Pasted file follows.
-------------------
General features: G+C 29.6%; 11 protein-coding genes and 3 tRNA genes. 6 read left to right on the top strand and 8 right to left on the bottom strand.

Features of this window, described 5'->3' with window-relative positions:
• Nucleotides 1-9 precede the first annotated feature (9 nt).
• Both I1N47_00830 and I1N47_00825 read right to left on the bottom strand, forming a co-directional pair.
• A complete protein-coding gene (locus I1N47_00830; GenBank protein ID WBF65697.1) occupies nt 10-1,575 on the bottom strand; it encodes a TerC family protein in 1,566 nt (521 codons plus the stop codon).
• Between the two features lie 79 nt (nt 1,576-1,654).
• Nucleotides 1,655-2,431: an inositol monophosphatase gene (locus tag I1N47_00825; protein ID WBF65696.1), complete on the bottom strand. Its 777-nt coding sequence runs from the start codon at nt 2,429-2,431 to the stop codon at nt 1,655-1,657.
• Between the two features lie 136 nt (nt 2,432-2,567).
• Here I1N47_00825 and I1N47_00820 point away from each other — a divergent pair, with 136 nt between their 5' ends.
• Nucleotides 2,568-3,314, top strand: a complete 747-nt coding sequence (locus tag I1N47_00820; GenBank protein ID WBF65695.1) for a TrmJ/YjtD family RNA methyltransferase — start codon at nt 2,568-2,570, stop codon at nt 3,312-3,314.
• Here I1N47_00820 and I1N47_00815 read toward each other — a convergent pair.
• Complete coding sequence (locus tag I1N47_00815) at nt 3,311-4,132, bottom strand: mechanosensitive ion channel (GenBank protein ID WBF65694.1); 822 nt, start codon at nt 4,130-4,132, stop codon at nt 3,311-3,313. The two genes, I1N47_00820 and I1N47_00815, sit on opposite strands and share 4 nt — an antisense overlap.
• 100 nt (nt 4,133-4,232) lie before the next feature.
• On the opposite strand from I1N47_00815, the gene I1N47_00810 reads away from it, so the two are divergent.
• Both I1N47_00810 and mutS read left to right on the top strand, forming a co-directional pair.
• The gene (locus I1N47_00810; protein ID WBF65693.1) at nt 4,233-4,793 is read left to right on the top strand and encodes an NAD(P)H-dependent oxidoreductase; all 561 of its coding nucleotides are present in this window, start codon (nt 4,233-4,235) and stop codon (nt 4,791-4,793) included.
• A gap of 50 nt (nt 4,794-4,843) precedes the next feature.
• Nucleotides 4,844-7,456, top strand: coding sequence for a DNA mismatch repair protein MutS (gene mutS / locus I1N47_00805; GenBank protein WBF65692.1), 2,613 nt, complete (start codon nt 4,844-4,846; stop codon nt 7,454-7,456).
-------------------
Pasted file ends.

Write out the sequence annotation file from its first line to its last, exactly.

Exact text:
General features: G+C 29.6%; 11 protein-coding genes and 3 tRNA genes. 6 read left to right on the top strand and 8 right to left on the bottom strand.

Features of this window, described 5'->3' with window-relative positions:
• Nucleotides 1-9 precede the first annotated feature (9 nt).
• Both I1N47_00830 and I1N47_00825 read right to left on the bottom strand, forming a co-directional pair.
• A complete protein-coding gene (locus I1N47_00830; GenBank protein ID WBF65697.1) occupies nt 10-1,575 on the bottom strand; it encodes a TerC family protein in 1,566 nt (521 codons plus the stop codon).
• Between the two features lie 79 nt (nt 1,576-1,654).
• Nucleotides 1,655-2,431: an inositol monophosphatase gene (locus tag I1N47_00825; protein ID WBF65696.1), complete on the bottom strand. Its 777-nt coding sequence runs from the start codon at nt 2,429-2,431 to the stop codon at nt 1,655-1,657.
• Between the two features lie 136 nt (nt 2,432-2,567).
• Here I1N47_00825 and I1N47_00820 point away from each other — a divergent pair, with 136 nt between their 5' ends.
• Nucleotides 2,568-3,314, top strand: a complete 747-nt coding sequence (locus tag I1N47_00820; GenBank protein ID WBF65695.1) for a TrmJ/YjtD family RNA methyltransferase — start codon at nt 2,568-2,570, stop codon at nt 3,312-3,314.
• Here I1N47_00820 and I1N47_00815 read toward each other — a convergent pair.
• Complete coding sequence (locus tag I1N47_00815) at nt 3,311-4,132, bottom strand: mechanosensitive ion channel (GenBank protein ID WBF65694.1); 822 nt, start codon at nt 4,130-4,132, stop codon at nt 3,311-3,313. The two genes, I1N47_00820 and I1N47_00815, sit on opposite strands and share 4 nt — an antisense overlap.
• 100 nt (nt 4,133-4,232) lie before the next feature.
• On the opposite strand from I1N47_00815, the gene I1N47_00810 reads away from it, so the two are divergent.
• Both I1N47_00810 and mutS read left to right on the top strand, forming a co-directional pair.
• The gene (locus I1N47_00810; protein ID WBF65693.1) at nt 4,233-4,793 is read left to right on the top strand and encodes an NAD(P)H-dependent oxidoreductase; all 561 of its coding nucleotides are present in this window, start codon (nt 4,233-4,235) and stop codon (nt 4,791-4,793) included.
• A gap of 50 nt (nt 4,794-4,843) precedes the next feature.
• Nucleotides 4,844-7,456, top strand: coding sequence for a DNA mismatch repair protein MutS (gene mutS / locus I1N47_00805; GenBank protein WBF65692.1), 2,613 nt, complete (start codon nt 4,844-4,846; stop codon nt 7,454-7,456).